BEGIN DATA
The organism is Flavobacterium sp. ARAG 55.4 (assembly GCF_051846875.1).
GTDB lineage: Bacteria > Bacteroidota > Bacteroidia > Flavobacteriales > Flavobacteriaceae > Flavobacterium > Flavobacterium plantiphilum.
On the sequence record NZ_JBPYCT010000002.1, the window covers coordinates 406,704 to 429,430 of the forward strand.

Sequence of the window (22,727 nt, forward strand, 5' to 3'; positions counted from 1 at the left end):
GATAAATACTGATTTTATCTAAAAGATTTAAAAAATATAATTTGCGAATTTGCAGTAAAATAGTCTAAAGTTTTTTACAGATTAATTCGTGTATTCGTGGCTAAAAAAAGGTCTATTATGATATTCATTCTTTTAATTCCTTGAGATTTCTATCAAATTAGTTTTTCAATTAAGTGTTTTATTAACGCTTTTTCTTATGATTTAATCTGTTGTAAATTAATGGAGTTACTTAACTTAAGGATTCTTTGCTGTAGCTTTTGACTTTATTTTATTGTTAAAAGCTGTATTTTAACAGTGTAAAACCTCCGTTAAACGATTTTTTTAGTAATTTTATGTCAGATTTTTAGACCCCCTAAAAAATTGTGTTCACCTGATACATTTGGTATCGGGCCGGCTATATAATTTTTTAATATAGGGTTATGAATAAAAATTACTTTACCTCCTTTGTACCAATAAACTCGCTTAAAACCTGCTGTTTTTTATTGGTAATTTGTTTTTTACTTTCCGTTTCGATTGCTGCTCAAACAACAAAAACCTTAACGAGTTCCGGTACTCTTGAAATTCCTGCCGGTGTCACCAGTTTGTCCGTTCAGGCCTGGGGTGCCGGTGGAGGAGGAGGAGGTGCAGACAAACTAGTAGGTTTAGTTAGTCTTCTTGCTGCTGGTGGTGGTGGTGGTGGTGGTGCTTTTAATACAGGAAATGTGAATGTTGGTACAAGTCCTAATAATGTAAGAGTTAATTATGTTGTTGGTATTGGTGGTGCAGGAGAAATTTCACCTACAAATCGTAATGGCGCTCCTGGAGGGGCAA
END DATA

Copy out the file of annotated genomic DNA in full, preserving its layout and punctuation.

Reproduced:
The organism is Flavobacterium sp. ARAG 55.4 (assembly GCF_051846875.1).
GTDB lineage: Bacteria > Bacteroidota > Bacteroidia > Flavobacteriales > Flavobacteriaceae > Flavobacterium > Flavobacterium plantiphilum.
On the sequence record NZ_JBPYCT010000002.1, the window covers coordinates 406,704 to 429,430 of the forward strand.

Sequence of the window (22,727 nt, forward strand, 5' to 3'; positions counted from 1 at the left end):
GATAAATACTGATTTTATCTAAAAGATTTAAAAAATATAATTTGCGAATTTGCAGTAAAATAGTCTAAAGTTTTTTACAGATTAATTCGTGTATTCGTGGCTAAAAAAAGGTCTATTATGATATTCATTCTTTTAATTCCTTGAGATTTCTATCAAATTAGTTTTTCAATTAAGTGTTTTATTAACGCTTTTTCTTATGATTTAATCTGTTGTAAATTAATGGAGTTACTTAACTTAAGGATTCTTTGCTGTAGCTTTTGACTTTATTTTATTGTTAAAAGCTGTATTTTAACAGTGTAAAACCTCCGTTAAACGATTTTTTTAGTAATTTTATGTCAGATTTTTAGACCCCCTAAAAAATTGTGTTCACCTGATACATTTGGTATCGGGCCGGCTATATAATTTTTTAATATAGGGTTATGAATAAAAATTACTTTACCTCCTTTGTACCAATAAACTCGCTTAAAACCTGCTGTTTTTTATTGGTAATTTGTTTTTTACTTTCCGTTTCGATTGCTGCTCAAACAACAAAAACCTTAACGAGTTCCGGTACTCTTGAAATTCCTGCCGGTGTCACCAGTTTGTCCGTTCAGGCCTGGGGTGCCGGTGGAGGAGGAGGAGGTGCAGACAAACTAGTAGGTTTAGTTAGTCTTCTTGCTGCTGGTGGTGGTGGTGGTGGTGGTGCTTTTAATACAGGAAATGTGAATGTTGGTACAAGTCCTAATAATGTAAGAGTTAATTATGTTGTTGGTATTGGTGGTGCAGGAGAAATTTCACCTACAAATCGTAATGGCGCTCCTGGAGGGGCAA